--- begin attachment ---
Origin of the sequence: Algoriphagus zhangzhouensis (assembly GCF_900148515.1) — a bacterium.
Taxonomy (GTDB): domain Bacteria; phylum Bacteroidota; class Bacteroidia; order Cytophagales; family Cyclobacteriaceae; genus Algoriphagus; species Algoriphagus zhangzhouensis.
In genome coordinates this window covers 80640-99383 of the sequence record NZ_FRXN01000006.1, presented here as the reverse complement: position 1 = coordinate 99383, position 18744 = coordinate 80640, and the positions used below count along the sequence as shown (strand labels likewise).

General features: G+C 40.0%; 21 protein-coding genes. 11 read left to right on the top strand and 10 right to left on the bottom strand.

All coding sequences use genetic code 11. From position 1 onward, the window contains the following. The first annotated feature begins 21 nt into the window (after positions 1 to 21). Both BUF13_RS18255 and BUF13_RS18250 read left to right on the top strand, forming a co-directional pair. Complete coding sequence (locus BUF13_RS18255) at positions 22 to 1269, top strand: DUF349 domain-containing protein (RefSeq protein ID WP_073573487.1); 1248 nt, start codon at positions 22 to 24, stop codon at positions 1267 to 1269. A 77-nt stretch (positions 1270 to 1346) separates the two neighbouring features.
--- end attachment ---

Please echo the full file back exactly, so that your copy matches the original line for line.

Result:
Origin of the sequence: Algoriphagus zhangzhouensis (assembly GCF_900148515.1) — a bacterium.
Taxonomy (GTDB): domain Bacteria; phylum Bacteroidota; class Bacteroidia; order Cytophagales; family Cyclobacteriaceae; genus Algoriphagus; species Algoriphagus zhangzhouensis.
In genome coordinates this window covers 80640-99383 of the sequence record NZ_FRXN01000006.1, presented here as the reverse complement: position 1 = coordinate 99383, position 18744 = coordinate 80640, and the positions used below count along the sequence as shown (strand labels likewise).

General features: G+C 40.0%; 21 protein-coding genes. 11 read left to right on the top strand and 10 right to left on the bottom strand.

All coding sequences use genetic code 11. From position 1 onward, the window contains the following. The first annotated feature begins 21 nt into the window (after positions 1 to 21). Both BUF13_RS18255 and BUF13_RS18250 read left to right on the top strand, forming a co-directional pair. Complete coding sequence (locus BUF13_RS18255) at positions 22 to 1269, top strand: DUF349 domain-containing protein (RefSeq protein ID WP_073573487.1); 1248 nt, start codon at positions 22 to 24, stop codon at positions 1267 to 1269. A 77-nt stretch (positions 1270 to 1346) separates the two neighbouring features.